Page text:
Sarasota is diamond destination for Orioles fans

Here are 10 things you need to know

March 02, 2013|By Charlie Vascellaro, For The Baltimore Sun

For Baltimore baseball fans inspired by the Orioles' surprising success last year, spring training couldn't have come soon enough. Those who never wanted that magic season to end along with newbie Birds fans are already flocking in droves to the team's Grapefruit League home at Ed Smith Stadium in Sarasota.

I had some genuine Smalltimore moments during the first two days of a recent five-day visit to the Gulf Coast of Florida, where the Orioles roost from February to the end of March.

After a 5-1 victory over the Yankees on Monday — a third straight win to start the spring season — I headed to O'Leary's Tiki Bar & Grill in Sarasota's Bayfront Park.

Taking a seat at the square bar under a thatched roof overlooking the bay, I sidled up next to a guy with a Buck Showalter T-shirt. He turned out to be Cal Miller, a 60-something rabid Orioles fan from Baltimore and a friend of Greg Schwalenberg, a good buddy of mine who is curator of the Babe Ruth Museum by day and beer vendor at Oriole Park by night.

Miller and I quickly sparked a lively conversation over a couple of beers while watching the sun set over the water. We were in good company — seated near us were a man and woman, both wearing Buck Showalter T-shirts. As they got up to leave, the man introduced his wife as Mrs. Showalter.

I had arrived in Sarasota one day earlier, flying into Tampa International Airport early enough to pick up my rental car and make the short drive to Dunedin, Fla., in time for the Orioles' game against the Toronto Blue Jays at Auto Exchange Stadium. I missed an exit and took one wrong turn, arriving a little bit late but just in time to see Orioles reserve outfielder Steve Pearce jack a two-run homer off Blue Jays pitcher Mark Buehrle in the top of the second inning.

If you go to Sarasota to see the O's this spring here are 10 things you'll want to know.

1. Ed Smith Stadium The Orioles play their Grapefruit League home games at the recently remodeled Ed Smith Stadium, where the team set franchise records for spring training attendance in each of the last two seasons. The ballpark is a bright white and orange with different versions of the Oriole Bird logo hanging all over the place. Even the concession stands make you feel at home. Last year, my girlfriend bought us a couple of soft-shell crab sandwiches and the guy at the counter wanted to make sure we knew what they were. When she dropped one of them on the ground trying to get to her seat, a collective groan went up through our entire section. A 2012 Wild Card Pennant flag was added this year to the championship chandelier that hangs in the ballpark's main entrance lobby.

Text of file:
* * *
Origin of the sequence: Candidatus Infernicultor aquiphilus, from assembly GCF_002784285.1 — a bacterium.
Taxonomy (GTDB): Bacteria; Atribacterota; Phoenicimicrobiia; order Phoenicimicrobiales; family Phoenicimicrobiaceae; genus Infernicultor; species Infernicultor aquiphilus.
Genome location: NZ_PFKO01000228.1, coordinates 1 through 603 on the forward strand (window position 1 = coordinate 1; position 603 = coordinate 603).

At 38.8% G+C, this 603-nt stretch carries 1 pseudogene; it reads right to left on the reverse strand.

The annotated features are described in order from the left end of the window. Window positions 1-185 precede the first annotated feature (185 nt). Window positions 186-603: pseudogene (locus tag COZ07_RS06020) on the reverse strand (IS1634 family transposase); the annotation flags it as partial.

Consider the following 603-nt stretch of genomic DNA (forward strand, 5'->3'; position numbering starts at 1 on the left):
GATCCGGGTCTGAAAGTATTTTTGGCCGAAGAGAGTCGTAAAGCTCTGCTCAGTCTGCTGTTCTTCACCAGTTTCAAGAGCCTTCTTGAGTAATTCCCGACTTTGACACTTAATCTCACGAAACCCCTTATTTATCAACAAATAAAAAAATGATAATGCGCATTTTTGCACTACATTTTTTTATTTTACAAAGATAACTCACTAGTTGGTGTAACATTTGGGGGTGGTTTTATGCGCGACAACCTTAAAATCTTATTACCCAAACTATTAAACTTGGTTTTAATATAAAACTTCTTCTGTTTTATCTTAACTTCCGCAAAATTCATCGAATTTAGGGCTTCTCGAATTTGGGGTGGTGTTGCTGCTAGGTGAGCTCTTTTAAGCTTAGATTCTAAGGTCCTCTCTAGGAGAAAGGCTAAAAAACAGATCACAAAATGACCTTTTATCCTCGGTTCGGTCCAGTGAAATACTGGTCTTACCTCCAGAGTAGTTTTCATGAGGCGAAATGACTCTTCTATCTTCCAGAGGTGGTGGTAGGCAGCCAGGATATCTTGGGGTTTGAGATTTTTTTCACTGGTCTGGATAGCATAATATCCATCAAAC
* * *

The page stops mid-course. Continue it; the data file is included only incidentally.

2. Buck O'Neil Baseball Complex Located 10 miles from Ed Smith Stadium, the complex at Twin Lakes Park is the Orioles longtime minor league facility. The pastoral cloverleaf of practice fields provides a tranquil backdrop for the hard work of spring training. If you get there early in the morning before games, you'll be able to see members of the Orioles' expanded spring training roster and minor leaguers running through drills and working on the fundamentals of the game. Six larger-than-life photos of Orioles Hall of Famers, including former manager Earl Weaver, adorn the complex's main building. An oversized three-card set of Negro Leagues legend and Sarasota native Buck O'Neil, created by MICA graduate artist Gary Cieradkowski, decorates the observation deck at the center of the practice fields.

3. Two halves of the Grapefruit League Half of Major League Baseball's 30 teams play in the Grapefruit League on Florida's east and west coasts. The Orioles' coastal neighbors include the New York Yankees, Boston Red Sox, Philadelphia Phillies, Minnesota Twins, Toronto Blue Jays, Pittsburgh Pirates and Tampa Bay Rays. Florida's East Coast Grapefruit League includes the Detroit Tigers, Houston Astros, Atlanta Braves, Washington Nationals, New York Mets, St. Louis Cardinals, and Florida Marlins.

4. Packed schedule In all, the Orioles are scheduled to play 33 spring training games (17 at home and 16 on the road), as well as exhibition games against Team Spain of this year's World Baseball Classic, on March 6, and the State College of Florida squad on March 29. The Orioles conclude the spring season at home against the New York Mets on March 30.

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